Battle of Britain London Monument – Sgt. R H B Fraser THE BATTLE OF BRITAIN LONDON MONUMENT "Never in the field of human
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Privacy Statement The Airmen’s Stories – Sgt. R H B Fraser
Robert Henry Braund Fraser was born on 1st March 1920 in Glasgow, he joined the RAFVR in July 1938 as an Airman u/t Pilot. He carried out his pre-war elementary flying training at 12 E&RFTS Prestwick.
Called up on 1st September 1939, he completed his training at 10 FTS Ternhill on No. 16 Course which ran from 16th November 1939 to 11th May 1940.
Above images courtesy of Jane McDevitt, his great-niece, who also forwarded the letters below.
On the 17th he joined 257 Squadron, just starting to reform at Hendon. Fraser and Sergeants RV Forward and AG Girdwood were the first pilots to arrive.
On 3rd September 1940 Fraser probably destroyed a Me110 near North Weald.
He was shot down and killed on 22nd October in combat with Me109’s over Folkestone.
His Hurricane, V6851, crashed and burned out at Moat Farm, Shadoxhurst.
Fraser was 20. He is buried in Craigton Cemetery, Glasgow.
Thanks for your letter the other day. I am well and fit all right you get no chance to be anything else here.
I hope you enjoy your classes, still four hours a week is not very much when you are trying to learn something. I do 25 a week and still don’t know much.
You say you are sending me shirt bands, that’s fine I have lost the elastic bands I’ve been using. Tell mother not to send any biscuits until I write for them and at the same time thank her for the last lot. Tell father I went solo in Harvards on Monday and that up until now I have done about 12 hours flying the rest of the time I’ve been at lectures. There is no more at the moment to talk about. I’ll send mother a better letter later on.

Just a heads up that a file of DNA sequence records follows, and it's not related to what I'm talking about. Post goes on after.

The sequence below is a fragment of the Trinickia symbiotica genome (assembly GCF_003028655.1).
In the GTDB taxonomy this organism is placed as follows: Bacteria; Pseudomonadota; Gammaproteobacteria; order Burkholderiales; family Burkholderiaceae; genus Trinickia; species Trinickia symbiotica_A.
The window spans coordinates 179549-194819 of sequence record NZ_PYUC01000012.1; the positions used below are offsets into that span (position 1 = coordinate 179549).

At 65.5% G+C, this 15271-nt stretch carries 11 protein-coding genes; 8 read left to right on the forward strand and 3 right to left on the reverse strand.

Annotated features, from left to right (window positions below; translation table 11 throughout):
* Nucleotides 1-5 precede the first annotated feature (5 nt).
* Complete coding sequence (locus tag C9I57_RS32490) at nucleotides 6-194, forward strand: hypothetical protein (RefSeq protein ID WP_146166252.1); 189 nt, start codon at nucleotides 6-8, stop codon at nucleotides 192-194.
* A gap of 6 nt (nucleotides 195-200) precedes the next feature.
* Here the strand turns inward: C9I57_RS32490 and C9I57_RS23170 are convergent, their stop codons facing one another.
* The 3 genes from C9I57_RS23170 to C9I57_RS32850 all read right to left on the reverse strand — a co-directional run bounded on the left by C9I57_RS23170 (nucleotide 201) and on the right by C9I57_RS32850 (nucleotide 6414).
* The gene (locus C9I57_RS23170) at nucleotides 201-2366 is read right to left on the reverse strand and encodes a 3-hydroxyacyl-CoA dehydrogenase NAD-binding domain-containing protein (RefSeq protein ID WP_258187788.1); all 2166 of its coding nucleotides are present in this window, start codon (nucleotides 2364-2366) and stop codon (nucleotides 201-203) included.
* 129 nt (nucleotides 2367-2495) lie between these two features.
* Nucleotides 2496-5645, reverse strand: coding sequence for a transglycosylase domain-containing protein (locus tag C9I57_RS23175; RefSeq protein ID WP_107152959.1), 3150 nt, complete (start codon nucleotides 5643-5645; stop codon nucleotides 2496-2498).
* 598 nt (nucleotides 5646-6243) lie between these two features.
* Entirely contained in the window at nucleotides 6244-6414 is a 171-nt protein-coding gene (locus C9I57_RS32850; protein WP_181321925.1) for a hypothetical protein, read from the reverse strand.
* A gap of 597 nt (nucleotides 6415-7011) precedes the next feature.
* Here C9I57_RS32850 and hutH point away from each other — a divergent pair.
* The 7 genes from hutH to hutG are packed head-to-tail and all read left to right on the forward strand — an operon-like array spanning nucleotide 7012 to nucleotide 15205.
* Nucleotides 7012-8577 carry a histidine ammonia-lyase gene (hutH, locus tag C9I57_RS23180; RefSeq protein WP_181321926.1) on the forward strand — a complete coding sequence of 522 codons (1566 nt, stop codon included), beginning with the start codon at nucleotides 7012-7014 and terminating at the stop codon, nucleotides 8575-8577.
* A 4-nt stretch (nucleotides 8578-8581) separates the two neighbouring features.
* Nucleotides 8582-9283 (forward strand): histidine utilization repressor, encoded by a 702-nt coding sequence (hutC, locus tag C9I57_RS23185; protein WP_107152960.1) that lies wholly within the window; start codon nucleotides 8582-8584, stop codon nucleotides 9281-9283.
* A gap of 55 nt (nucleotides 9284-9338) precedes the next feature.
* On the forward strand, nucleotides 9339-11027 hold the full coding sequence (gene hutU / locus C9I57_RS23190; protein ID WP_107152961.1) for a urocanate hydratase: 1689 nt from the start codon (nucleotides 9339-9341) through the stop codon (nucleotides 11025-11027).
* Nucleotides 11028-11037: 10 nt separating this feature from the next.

Until then. Cheers. Yours Bobby.
Letter from The Boys Brigade to Mary Fraser mother of Robert Henry Braund Fraser.
The Boys Brigade Company 35 Wedderlea Drive.
25th October 1940
Dear Mrs Fraser,
Mr Reid has passed on to me the sad news you received about Bobbie.
To those of us who knew him his passing means a very real loss. What it must mean to Mr Fraser yourself and family we can hardly imagine.
The Prime Minister expressed not long ago the debt which the whole country owed to these few gallant young men who saved the country from invasion. May we, the common people of the land, never forget what we owe to them. What would have happened to this land of ours had these young men not prepared themselves in advance it is difficult to realise.
I shall always remember with happiness my contacts with Robert during his period in the company and I shall treasure the recollections of the brief conversations we had since he went on active service. There was no mummer of complaint, no suggestions that the country was imposing on him or others like him by asking them to do too much but rather an air of satisfaction in being able to do this service and a readiness to go on doing it so long as lay in his favour
The hearts of many will go out to all of you in this tragic bereavement which has befallen you.
I am sure it will be the wish of others in the company who knew Robert to be associated with me in this humble message of sympathy.
Yours very sincerely ? G Gatuson?
Above: the Scout Group local to the crash site have commemorated Fraser on their group badge.
On 4th April 2013 a memorial stone was unveiled close to the crash site on private land.
An account of the event can be seen at: